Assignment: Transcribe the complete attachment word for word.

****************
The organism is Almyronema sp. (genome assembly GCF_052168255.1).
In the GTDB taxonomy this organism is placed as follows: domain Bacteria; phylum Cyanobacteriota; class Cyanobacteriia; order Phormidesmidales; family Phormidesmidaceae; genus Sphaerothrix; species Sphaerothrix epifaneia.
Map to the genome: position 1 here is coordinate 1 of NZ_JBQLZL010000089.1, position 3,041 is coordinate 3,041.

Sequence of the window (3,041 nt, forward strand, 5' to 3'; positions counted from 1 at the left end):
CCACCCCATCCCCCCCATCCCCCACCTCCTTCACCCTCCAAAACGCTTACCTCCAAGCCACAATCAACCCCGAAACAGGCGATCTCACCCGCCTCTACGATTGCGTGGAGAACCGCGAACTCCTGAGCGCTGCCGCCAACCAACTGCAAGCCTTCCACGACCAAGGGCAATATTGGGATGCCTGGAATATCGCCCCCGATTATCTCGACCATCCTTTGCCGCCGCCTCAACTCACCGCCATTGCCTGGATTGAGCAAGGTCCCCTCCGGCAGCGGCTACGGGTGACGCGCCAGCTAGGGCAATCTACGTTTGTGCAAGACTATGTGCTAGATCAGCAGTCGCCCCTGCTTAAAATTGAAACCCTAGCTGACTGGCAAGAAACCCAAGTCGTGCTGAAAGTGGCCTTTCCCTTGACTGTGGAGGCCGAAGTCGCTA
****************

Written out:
The organism is Almyronema sp. (genome assembly GCF_052168255.1).
In the GTDB taxonomy this organism is placed as follows: domain Bacteria; phylum Cyanobacteriota; class Cyanobacteriia; order Phormidesmidales; family Phormidesmidaceae; genus Sphaerothrix; species Sphaerothrix epifaneia.
Map to the genome: position 1 here is coordinate 1 of NZ_JBQLZL010000089.1, position 3,041 is coordinate 3,041.

Sequence of the window (3,041 nt, forward strand, 5' to 3'; positions counted from 1 at the left end):
CCACCCCATCCCCCCCATCCCCCACCTCCTTCACCCTCCAAAACGCTTACCTCCAAGCCACAATCAACCCCGAAACAGGCGATCTCACCCGCCTCTACGATTGCGTGGAGAACCGCGAACTCCTGAGCGCTGCCGCCAACCAACTGCAAGCCTTCCACGACCAAGGGCAATATTGGGATGCCTGGAATATCGCCCCCGATTATCTCGACCATCCTTTGCCGCCGCCTCAACTCACCGCCATTGCCTGGATTGAGCAAGGTCCCCTCCGGCAGCGGCTACGGGTGACGCGCCAGCTAGGGCAATCTACGTTTGTGCAAGACTATGTGCTAGATCAGCAGTCGCCCCTGCTTAAAATTGAAACCCTAGCTGACTGGCAAGAAACCCAAGTCGTGCTGAAAGTGGCCTTTCCCTTGACTGTGGAGGCCGAAGTCGCTA